New Yorker files long article on Falciani based on Documentary

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Georgina Mikhael has said that Falciani’s overtures to foreign governments were simply a hedge on his efforts to sell the data: if he failed to make a deal with a bank, he would seek a buyer in the intelligence community. He was aware that Germany had paid millions to the leaker from L.G.T. Group, the Liechtenstein bank. In “Falciani’s Tax Bomb,” a 2015 documentary by the British filmmaker Ben Lewis, Mikhael says that it was the Liechtenstein deal that “gave him the idea to sell the data to secret services.” Of course, someone can have a desire to expose wrongdoing and also want to be rewarded for histrouble. Government agreements with whistle-blowers often look morally confused. In 2009, Bradley Birkenfeld, the American banker who leaked documents about illegal activity at U.B.S., was sent to prison for his role in the conspiracy. He served two and a half years. (Though U.B.S. paid a fine, no other executive went to jail for the misconduct that Birkenfeld exposed.) Upon Birkenfeld’s release, he received a government reward of a hundred and four million dollars—the largest ever paid by the I.R.S.”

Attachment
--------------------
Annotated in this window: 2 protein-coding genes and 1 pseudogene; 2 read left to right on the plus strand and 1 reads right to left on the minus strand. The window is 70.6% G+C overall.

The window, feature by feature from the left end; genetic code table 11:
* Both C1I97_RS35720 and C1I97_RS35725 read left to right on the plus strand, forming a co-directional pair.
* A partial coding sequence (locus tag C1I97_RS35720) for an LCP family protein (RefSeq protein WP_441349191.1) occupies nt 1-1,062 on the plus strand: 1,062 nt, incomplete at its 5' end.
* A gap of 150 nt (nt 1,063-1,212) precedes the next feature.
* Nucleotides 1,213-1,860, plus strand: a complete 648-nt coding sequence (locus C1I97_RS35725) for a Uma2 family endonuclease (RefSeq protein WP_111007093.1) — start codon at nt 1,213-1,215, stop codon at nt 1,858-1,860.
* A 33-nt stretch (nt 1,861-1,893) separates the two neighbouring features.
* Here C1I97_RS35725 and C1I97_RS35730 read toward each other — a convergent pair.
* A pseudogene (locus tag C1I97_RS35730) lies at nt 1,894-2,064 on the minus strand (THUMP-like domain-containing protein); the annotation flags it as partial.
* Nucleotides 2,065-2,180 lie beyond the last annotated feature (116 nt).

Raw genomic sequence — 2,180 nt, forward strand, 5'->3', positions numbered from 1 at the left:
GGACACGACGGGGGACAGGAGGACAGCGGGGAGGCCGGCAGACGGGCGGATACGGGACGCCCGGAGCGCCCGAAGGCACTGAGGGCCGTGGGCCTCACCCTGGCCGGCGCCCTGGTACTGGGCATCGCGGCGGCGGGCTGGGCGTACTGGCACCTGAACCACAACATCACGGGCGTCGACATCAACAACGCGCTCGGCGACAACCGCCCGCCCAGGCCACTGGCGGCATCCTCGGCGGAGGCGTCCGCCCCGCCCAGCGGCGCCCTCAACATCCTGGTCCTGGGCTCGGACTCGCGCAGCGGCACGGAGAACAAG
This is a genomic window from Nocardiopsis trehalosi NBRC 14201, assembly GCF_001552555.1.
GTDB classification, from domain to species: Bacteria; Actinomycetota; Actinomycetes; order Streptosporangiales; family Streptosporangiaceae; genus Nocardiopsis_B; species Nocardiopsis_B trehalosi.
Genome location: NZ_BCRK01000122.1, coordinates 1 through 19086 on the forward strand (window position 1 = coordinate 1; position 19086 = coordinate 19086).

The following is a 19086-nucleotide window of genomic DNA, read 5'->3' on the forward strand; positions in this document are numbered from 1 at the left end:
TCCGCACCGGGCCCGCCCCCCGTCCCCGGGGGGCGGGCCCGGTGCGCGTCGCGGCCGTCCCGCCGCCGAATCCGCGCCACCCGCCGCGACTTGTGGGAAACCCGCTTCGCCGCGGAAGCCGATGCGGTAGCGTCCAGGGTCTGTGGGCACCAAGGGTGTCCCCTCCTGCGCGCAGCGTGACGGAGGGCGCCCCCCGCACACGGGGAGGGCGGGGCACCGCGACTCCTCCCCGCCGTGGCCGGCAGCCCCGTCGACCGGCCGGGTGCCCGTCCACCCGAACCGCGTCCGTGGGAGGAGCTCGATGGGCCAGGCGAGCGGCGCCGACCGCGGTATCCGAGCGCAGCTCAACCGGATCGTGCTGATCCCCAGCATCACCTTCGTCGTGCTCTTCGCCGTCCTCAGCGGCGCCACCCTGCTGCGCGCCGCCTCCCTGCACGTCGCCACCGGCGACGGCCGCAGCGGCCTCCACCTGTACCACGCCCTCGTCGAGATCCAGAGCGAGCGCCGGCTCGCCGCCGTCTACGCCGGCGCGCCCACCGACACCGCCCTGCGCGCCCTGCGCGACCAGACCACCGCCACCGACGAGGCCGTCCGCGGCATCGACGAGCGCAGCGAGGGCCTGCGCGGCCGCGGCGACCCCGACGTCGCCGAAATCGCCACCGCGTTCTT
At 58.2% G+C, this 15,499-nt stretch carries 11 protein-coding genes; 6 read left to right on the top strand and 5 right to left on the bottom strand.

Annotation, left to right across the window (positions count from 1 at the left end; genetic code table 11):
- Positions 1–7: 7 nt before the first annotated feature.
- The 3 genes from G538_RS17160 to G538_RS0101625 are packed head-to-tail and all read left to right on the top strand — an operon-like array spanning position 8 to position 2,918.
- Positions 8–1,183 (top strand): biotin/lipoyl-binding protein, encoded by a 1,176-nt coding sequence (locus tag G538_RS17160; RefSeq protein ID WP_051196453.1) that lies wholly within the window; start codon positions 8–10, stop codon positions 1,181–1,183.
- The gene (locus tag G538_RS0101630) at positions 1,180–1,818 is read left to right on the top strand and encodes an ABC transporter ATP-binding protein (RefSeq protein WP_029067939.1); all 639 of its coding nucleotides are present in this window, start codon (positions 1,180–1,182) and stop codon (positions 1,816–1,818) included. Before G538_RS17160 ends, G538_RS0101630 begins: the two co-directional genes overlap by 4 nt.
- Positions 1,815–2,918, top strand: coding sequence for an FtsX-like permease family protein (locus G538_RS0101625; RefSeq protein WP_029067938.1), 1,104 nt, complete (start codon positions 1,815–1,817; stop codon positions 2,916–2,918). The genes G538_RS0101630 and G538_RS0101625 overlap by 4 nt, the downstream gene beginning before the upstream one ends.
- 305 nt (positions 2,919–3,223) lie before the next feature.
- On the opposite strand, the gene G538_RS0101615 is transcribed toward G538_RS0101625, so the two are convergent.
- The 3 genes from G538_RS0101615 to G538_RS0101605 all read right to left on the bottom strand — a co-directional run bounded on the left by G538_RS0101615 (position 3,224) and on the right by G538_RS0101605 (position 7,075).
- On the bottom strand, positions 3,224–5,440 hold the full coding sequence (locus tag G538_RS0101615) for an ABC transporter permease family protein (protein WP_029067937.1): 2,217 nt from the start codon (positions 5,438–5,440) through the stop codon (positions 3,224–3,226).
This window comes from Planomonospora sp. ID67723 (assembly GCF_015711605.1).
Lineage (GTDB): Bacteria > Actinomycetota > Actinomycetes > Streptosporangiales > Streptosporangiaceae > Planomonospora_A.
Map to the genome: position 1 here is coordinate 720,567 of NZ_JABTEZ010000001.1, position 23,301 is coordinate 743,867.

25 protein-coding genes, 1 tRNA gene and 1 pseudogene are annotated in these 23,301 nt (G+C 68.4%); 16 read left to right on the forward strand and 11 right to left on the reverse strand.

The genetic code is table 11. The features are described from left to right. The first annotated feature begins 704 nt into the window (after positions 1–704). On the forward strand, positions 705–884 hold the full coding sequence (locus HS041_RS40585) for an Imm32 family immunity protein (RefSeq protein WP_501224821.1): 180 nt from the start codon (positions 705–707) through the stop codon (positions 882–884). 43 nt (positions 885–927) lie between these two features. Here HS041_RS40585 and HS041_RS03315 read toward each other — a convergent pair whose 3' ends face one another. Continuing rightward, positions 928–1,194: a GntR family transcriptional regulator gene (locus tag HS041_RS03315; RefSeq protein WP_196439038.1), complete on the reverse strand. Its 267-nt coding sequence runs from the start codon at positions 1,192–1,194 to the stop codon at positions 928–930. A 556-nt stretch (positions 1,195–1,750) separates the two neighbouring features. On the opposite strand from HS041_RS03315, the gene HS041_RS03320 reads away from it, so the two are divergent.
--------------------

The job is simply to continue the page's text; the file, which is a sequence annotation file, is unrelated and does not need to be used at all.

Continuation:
The New Yorker published a long article on Falciani’s whistleblowing activities last week. Written by veteran journalist Patrick Radden Keefe, the article features quotes from Ben Lewis’ documentary ‘Falciani’s Tax Bomb’. It also strangely bares the original title he suggested for the film which was rejected by producers and broadcasters ‘Bankrobber’.